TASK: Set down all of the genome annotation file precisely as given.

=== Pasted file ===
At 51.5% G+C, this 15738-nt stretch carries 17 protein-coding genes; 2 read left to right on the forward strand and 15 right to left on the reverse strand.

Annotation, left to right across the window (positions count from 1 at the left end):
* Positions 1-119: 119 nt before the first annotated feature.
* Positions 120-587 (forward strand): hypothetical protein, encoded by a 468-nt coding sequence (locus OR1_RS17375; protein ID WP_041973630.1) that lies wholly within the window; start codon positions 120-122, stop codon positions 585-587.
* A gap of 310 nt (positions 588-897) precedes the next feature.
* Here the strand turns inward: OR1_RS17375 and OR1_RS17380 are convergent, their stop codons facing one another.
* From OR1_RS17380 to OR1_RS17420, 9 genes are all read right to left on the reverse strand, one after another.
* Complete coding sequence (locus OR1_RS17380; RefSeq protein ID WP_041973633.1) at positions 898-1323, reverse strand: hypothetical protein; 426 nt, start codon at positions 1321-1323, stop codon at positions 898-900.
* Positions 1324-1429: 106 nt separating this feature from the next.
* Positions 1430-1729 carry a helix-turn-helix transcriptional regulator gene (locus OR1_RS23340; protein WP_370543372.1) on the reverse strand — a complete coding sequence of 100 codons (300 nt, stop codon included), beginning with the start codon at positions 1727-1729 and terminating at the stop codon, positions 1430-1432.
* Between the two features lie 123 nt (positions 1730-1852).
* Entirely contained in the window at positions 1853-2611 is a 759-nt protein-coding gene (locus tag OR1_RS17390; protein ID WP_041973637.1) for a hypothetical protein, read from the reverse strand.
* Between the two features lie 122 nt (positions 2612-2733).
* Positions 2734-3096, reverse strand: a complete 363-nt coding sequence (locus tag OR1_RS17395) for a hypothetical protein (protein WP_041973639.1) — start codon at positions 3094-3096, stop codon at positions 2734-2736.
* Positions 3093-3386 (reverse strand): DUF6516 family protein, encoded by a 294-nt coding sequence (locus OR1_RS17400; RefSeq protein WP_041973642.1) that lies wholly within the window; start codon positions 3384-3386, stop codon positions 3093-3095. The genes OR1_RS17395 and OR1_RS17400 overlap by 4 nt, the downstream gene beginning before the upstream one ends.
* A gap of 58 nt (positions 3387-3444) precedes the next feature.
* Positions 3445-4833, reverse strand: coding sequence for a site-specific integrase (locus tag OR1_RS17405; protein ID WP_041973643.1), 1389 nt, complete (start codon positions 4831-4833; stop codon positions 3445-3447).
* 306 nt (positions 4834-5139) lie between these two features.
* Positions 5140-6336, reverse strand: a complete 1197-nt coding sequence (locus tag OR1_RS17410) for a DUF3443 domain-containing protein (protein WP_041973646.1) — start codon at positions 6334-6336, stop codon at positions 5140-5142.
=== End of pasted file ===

At 51.5% G+C, this 15738-nt stretch carries 17 protein-coding genes; 2 read left to right on the forward strand and 15 right to left on the reverse strand.

Annotation, left to right across the window (positions count from 1 at the left end):
* Positions 1-119: 119 nt before the first annotated feature.
* Positions 120-587 (forward strand): hypothetical protein, encoded by a 468-nt coding sequence (locus OR1_RS17375; protein ID WP_041973630.1) that lies wholly within the window; start codon positions 120-122, stop codon positions 585-587.
* A gap of 310 nt (positions 588-897) precedes the next feature.
* Here the strand turns inward: OR1_RS17375 and OR1_RS17380 are convergent, their stop codons facing one another.
* From OR1_RS17380 to OR1_RS17420, 9 genes are all read right to left on the reverse strand, one after another.
* Complete coding sequence (locus OR1_RS17380; RefSeq protein ID WP_041973633.1) at positions 898-1323, reverse strand: hypothetical protein; 426 nt, start codon at positions 1321-1323, stop codon at positions 898-900.
* Positions 1324-1429: 106 nt separating this feature from the next.
* Positions 1430-1729 carry a helix-turn-helix transcriptional regulator gene (locus OR1_RS23340; protein WP_370543372.1) on the reverse strand — a complete coding sequence of 100 codons (300 nt, stop codon included), beginning with the start codon at positions 1727-1729 and terminating at the stop codon, positions 1430-1432.
* Between the two features lie 123 nt (positions 1730-1852).
* Entirely contained in the window at positions 1853-2611 is a 759-nt protein-coding gene (locus tag OR1_RS17390; protein ID WP_041973637.1) for a hypothetical protein, read from the reverse strand.
* Between the two features lie 122 nt (positions 2612-2733).
* Positions 2734-3096, reverse strand: a complete 363-nt coding sequence (locus tag OR1_RS17395) for a hypothetical protein (protein WP_041973639.1) — start codon at positions 3094-3096, stop codon at positions 2734-2736.
* Positions 3093-3386 (reverse strand): DUF6516 family protein, encoded by a 294-nt coding sequence (locus OR1_RS17400; RefSeq protein WP_041973642.1) that lies wholly within the window; start codon positions 3384-3386, stop codon positions 3093-3095. The genes OR1_RS17395 and OR1_RS17400 overlap by 4 nt, the downstream gene beginning before the upstream one ends.
* A gap of 58 nt (positions 3387-3444) precedes the next feature.
* Positions 3445-4833, reverse strand: coding sequence for a site-specific integrase (locus tag OR1_RS17405; protein ID WP_041973643.1), 1389 nt, complete (start codon positions 4831-4833; stop codon positions 3445-3447).
* 306 nt (positions 4834-5139) lie between these two features.
* Positions 5140-6336, reverse strand: a complete 1197-nt coding sequence (locus tag OR1_RS17410) for a DUF3443 domain-containing protein (protein WP_041973646.1) — start codon at positions 6334-6336, stop codon at positions 5140-5142.